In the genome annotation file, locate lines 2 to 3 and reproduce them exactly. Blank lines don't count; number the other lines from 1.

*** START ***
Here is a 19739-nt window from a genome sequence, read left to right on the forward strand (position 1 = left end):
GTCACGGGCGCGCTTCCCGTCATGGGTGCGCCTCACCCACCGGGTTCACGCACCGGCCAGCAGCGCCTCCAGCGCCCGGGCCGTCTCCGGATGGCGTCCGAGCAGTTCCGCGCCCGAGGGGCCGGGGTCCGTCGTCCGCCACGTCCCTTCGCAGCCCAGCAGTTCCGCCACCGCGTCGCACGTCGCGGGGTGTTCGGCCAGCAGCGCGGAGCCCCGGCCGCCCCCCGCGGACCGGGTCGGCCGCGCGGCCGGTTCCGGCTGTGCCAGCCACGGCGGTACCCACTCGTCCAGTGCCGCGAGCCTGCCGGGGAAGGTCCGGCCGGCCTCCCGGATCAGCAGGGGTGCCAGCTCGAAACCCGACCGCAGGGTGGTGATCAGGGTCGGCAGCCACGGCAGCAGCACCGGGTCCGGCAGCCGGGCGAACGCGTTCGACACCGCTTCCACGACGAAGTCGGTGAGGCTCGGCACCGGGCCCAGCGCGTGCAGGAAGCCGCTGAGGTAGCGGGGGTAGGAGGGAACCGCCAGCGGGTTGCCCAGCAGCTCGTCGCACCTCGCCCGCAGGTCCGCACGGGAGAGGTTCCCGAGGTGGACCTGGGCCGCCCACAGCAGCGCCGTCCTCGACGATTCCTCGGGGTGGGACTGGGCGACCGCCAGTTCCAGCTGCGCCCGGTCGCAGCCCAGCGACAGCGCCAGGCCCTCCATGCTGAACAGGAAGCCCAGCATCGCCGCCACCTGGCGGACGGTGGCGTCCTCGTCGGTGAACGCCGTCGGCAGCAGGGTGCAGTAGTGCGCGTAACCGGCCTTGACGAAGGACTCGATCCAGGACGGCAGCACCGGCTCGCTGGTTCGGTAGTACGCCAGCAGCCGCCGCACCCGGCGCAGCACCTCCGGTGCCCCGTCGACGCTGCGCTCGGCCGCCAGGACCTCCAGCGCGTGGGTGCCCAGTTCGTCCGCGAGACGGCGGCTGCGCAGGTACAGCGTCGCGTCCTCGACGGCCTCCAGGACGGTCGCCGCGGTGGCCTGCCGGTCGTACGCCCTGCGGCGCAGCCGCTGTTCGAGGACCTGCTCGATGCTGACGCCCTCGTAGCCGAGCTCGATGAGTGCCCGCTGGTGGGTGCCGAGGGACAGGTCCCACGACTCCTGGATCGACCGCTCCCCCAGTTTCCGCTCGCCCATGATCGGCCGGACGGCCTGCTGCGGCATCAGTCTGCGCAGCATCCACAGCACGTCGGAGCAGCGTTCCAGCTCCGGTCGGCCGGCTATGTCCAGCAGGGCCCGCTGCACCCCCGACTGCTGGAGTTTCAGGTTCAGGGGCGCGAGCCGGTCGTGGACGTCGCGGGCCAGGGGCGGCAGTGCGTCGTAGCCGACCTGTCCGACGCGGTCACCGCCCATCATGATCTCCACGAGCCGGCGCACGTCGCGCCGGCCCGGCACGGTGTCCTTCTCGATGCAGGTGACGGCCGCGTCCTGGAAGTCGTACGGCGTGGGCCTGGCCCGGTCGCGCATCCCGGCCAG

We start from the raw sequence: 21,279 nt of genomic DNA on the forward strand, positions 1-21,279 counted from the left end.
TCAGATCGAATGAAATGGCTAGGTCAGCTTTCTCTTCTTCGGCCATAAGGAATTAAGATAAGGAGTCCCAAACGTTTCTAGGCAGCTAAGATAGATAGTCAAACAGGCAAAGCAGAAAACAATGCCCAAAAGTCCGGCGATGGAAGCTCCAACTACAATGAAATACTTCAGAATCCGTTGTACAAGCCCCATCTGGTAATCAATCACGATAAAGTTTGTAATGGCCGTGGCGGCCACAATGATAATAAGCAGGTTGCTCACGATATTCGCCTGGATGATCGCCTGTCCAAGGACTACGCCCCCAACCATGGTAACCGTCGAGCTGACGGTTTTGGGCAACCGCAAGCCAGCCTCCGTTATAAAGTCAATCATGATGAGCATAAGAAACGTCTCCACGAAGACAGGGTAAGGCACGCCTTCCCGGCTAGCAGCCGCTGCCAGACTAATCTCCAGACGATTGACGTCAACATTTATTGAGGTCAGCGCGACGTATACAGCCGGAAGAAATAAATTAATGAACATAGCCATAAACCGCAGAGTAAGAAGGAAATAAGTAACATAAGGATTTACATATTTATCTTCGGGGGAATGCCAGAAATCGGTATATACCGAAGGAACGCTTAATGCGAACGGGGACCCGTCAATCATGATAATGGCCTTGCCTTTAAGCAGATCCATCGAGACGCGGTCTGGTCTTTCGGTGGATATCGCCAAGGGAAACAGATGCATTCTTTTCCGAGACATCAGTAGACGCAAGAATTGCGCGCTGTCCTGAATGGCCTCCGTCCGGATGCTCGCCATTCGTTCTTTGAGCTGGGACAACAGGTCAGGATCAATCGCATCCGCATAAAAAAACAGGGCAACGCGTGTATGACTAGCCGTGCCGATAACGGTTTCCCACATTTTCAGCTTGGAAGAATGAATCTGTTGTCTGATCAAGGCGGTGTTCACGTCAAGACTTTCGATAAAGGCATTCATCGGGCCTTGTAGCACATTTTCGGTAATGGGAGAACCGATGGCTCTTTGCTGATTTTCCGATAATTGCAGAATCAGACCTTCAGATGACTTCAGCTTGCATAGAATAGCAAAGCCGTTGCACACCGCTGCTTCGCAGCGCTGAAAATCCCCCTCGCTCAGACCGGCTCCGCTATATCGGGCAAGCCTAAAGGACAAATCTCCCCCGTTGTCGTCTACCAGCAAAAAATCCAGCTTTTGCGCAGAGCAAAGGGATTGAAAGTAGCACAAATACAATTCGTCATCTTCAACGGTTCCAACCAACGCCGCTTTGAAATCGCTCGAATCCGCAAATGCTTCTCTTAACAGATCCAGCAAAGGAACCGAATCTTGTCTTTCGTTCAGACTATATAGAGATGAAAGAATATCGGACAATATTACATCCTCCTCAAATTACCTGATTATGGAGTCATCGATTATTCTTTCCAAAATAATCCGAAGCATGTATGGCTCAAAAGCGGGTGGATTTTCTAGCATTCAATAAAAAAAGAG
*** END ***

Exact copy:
GTCACGGGCGCGCTTCCCGTCATGGGTGCGCCTCACCCACCGGGTTCACGCACCGGCCAGCAGCGCCTCCAGCGCCCGGGCCGTCTCCGGATGGCGTCCGAGCAGTTCCGCGCCCGAGGGGCCGGGGTCCGTCGTCCGCCACGTCCCTTCGCAGCCCAGCAGTTCCGCCACCGCGTCGCACGTCGCGGGGTGTTCGGCCAGCAGCGCGGAGCCCCGGCCGCCCCCCGCGGACCGGGTCGGCCGCGCGGCCGGTTCCGGCTGTGCCAGCCACGGCGGTACCCACTCGTCCAGTGCCGCGAGCCTGCCGGGGAAGGTCCGGCCGGCCTCCCGGATCAGCAGGGGTGCCAGCTCGAAACCCGACCGCAGGGTGGTGATCAGGGTCGGCAGCCACGGCAGCAGCACCGGGTCCGGCAGCCGGGCGAACGCGTTCGACACCGCTTCCACGACGAAGTCGGTGAGGCTCGGCACCGGGCCCAGCGCGTGCAGGAAGCCGCTGAGGTAGCGGGGGTAGGAGGGAACCGCCAGCGGGTTGCCCAGCAGCTCGTCGCACCTCGCCCGCAGGTCCGCACGGGAGAGGTTCCCGAGGTGGACCTGGGCCGCCCACAGCAGCGCCGTCCTCGACGATTCCTCGGGGTGGGACTGGGCGACCGCCAGTTCCAGCTGCGCCCGGTCGCAGCCCAGCGACAGCGCCAGGCCCTCCATGCTGAACAGGAAGCCCAGCATCGCCGCCACCTGGCGGACGGTGGCGTCCTCGTCGGTGAACGCCGTCGGCAGCAGGGTGCAGTAGTGCGCGTAACCGGCCTTGACGAAGGACTCGATCCAGGACGGCAGCACCGGCTCGCTGGTTCGGTAGTACGCCAGCAGCCGCCGCACCCGGCGCAGCACCTCCGGTGCCCCGTCGACGCTGCGCTCGGCCGCCAGGACCTCCAGCGCGTGGGTGCCCAGTTCGTCCGCGAGACGGCGGCTGCGCAGGTACAGCGTCGCGTCCTCGACGGCCTCCAGGACGGTCGCCGCGGTGGCCTGCCGGTCGTACGCCCTGCGGCGCAGCCGCTGTTCGAGGACCTGCTCGATGCTGACGCCCTCGTAGCCGAGCTCGATGAGTGCCCGCTGGTGGGTGCCGAGGGACAGGTCCCACGACTCCTGGATCGACCGCTCCCCCAGTTTCCGCTCGCCCATGATCGGCCGGACGGCCTGCTGCGGCATCAGTCTGCGCAGCATCCACAGCACGTCGGAGCAGCGTTCCAGCTCCGGTCGGCCGGCTATGTCCAGCAGGGCCCGCTGCACCCCCGACTGCTGGAGTTTCAGGTTCAGGGGCGCGAGCCGGTCGTGGACGTCGCGGGCCAGGGGCGGCAGTGCGTCGTAGCCGACCTGTCCGACGCGGTCACCGCCCATCATGATCTCCACGAGCCGGCGCACGTCGCGCCGGCCCGGCACGGTGTCCTTCTCGATGCAGGTGACGGCCGCGTCCTGGAAGTCGTACGGCGTGGGCCTGGCCCGGTCGCGCATCCCGGCCAG

We start from the raw sequence: 21,279 nt of genomic DNA on the forward strand, positions 1-21,279 counted from the left end.